Week In Review: Design, Low Power


M&A Synopsys acquired Moortec, a provider of in-chip monitoring technology specializing in process, voltage and temperature (PVT) sensors. Moortec's sensors will be a key component to Synopsys' new Silicon Lifecycle Management (SLM) platform. "This acquisition accelerates the expansion of our SLM platform by providing our customers with a comprehensive data-analytics-driven solution for de... » read more

Week In Review: Design, Low Power


Tools & IP Cadence debuted System-Level Verification IP (System VIP), a suite of tools and libraries for automating SoC testbench assembly, bus and CPU traffic generation, cache-coherency validation, and system performance bottleneck analysis. Tests created using the System VIP solution are portable across Cadence simulation, emulation and prototyping engines and can also be extended to po... » read more

Week In Review: Design, Low Power


Arm spun out Cerfe Labs to develop and license new types of non-volatile memories based on correlated electron materials (CeRAM) and ferroelectric transistors (FeFETs). Arm CeRAM researchers will join Cerfe Labs and assume ownership of the Arm joint development project with Symetrix Corporation. Read more about the new company and its technology in Cerfe Labs: Spin-On Memory. Tools & IP ... » read more

System-Level Packaging Tradeoffs


Leading-edge applications such as artificial intelligence, machine learning, automotive, and 5G, all require high bandwidth, higher performance, lower power and lower latency. They also need to do this for the same or less money. The solution may be disaggregating the SoC onto multiple die in a package, bringing memory closer to processing elements and delivering faster turnaround time. But ... » read more

Week In Review: Auto, Security, Pervasive Computing


Security Synopsys’ Software Integrity Group published the results of a security survey that looked at the ways organizations across industries are handling their software security initiatives and how to improve them. The Building Security In Maturity Model (BSIMM) version 11 (BSIMM11 Study) describes the work of 8,457 software security pros. FinTech — the technology that “follows the mon... » read more

Week In Review: Design, Low Power


Nvidia will acquire Arm from SoftBank in a $40 billion deal. Nvidia says that Arm will continue to operate its open-licensing model while maintaining global customer neutrality. SoftBank acquired Arm in 2016 for $32 billion; it also holds an ownership stake in Nvidia that is expected to remain under 10%. The deal does not include Arm's IoT Services Group. The acquisition will need to pass regul... » read more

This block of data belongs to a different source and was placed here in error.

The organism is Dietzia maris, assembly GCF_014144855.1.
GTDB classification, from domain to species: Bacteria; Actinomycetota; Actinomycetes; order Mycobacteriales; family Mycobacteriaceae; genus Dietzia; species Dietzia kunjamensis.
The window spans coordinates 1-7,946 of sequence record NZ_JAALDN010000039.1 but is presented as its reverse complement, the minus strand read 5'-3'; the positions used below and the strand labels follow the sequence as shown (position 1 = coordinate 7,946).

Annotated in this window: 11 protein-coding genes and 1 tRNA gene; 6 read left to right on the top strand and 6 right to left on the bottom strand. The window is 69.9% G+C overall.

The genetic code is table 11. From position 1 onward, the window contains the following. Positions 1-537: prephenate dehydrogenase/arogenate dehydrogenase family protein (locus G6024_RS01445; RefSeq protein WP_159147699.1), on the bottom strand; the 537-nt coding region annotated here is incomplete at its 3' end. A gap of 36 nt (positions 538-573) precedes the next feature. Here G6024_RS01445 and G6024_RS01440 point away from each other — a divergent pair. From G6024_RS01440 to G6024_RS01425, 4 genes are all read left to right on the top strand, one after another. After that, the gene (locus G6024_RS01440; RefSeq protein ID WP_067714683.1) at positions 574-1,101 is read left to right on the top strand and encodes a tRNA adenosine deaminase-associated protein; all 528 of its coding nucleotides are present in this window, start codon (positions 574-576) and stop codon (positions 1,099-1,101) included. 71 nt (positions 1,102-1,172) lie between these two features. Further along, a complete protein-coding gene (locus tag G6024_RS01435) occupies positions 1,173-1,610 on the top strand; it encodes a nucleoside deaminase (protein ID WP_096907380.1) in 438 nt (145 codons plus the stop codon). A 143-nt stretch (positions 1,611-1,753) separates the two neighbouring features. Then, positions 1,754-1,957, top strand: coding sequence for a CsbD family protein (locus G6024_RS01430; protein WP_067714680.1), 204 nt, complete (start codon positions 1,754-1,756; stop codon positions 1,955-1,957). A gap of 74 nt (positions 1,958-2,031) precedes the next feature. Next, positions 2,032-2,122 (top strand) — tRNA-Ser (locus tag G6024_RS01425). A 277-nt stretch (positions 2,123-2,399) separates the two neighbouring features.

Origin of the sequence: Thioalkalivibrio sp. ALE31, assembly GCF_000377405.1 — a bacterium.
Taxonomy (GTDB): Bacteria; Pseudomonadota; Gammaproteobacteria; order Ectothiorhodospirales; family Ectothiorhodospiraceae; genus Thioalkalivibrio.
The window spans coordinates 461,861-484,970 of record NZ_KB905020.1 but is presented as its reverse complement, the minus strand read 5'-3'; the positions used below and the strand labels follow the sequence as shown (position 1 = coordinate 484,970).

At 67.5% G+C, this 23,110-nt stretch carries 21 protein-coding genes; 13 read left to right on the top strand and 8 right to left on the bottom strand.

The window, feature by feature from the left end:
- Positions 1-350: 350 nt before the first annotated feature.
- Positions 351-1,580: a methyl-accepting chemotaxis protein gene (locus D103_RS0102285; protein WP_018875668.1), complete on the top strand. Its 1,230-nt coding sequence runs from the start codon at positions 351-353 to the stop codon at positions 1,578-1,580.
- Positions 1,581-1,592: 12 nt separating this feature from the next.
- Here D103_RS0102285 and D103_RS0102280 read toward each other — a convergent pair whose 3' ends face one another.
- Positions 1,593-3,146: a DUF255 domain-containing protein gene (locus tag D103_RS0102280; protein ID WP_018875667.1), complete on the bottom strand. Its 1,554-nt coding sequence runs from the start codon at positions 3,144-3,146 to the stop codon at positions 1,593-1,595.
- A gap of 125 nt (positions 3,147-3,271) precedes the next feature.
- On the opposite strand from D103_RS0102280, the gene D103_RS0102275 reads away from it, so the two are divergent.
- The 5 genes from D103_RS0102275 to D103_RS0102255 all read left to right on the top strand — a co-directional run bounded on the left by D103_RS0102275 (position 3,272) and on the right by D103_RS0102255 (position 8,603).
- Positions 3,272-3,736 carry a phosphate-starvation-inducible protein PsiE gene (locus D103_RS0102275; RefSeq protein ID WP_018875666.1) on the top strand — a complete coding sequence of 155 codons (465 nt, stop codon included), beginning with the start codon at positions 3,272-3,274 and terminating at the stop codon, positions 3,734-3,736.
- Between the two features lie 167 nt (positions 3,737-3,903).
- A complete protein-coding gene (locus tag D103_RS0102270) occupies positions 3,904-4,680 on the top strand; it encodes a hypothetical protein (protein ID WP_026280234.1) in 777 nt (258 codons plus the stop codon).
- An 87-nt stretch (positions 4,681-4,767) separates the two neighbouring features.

Integrity Problems For Edge Devices


Battery-powered edge devices need to save every picojoule of energy they can, which often means running at very low voltages. This can create signal and power integrity issues normally seen at the very latest technology nodes. But because these tend to be lower-volume, lower-cost devices, developers often cannot afford to perform the same level of analysis on these devices. Noise can come in... » read more

Week In Review: Design, Low Power


Tools & IP Arm unveiled the Cortex-R82, a 64-bit, Linux-capable Cortex-R processor targeted for next-generation enterprise and computational storage solutions. The Cortex-R82 provides 2x performance depending on workload compared to previous Cortex-R generations and provides access of up to 1TB of DRAM for advanced data processing in storage applications. It offers an optional memory manag... » read more

Week In Review: Auto, Security, Pervasive Computing


AI on edge Cadence’s Tensilica Vision P6 DSP IP will be in Kneron’s KL720, a 1.4TOPS AI system-on-chip (SoC) targeted for AI of things (AIoT), smart home, smart surveillance, security, robotics and industrial control applications. Arm announced its Arm Cortex-R82, a 64-bit, Linux-capable Cortex-R processor for enterprise and computational storage systems. The processor is designed to pr... » read more

Components For Open-Source Verification


Defining an open-source verification methodology is a lot more difficult than just developing an open-source simulator. This is the reality facing open-source hardware such as RISC-V. Some people may be asking for the corresponding open-source verification, but that is a much tougher problem — and it is not going to be solved in the short term. Part one examined the reasons why open-source... » read more

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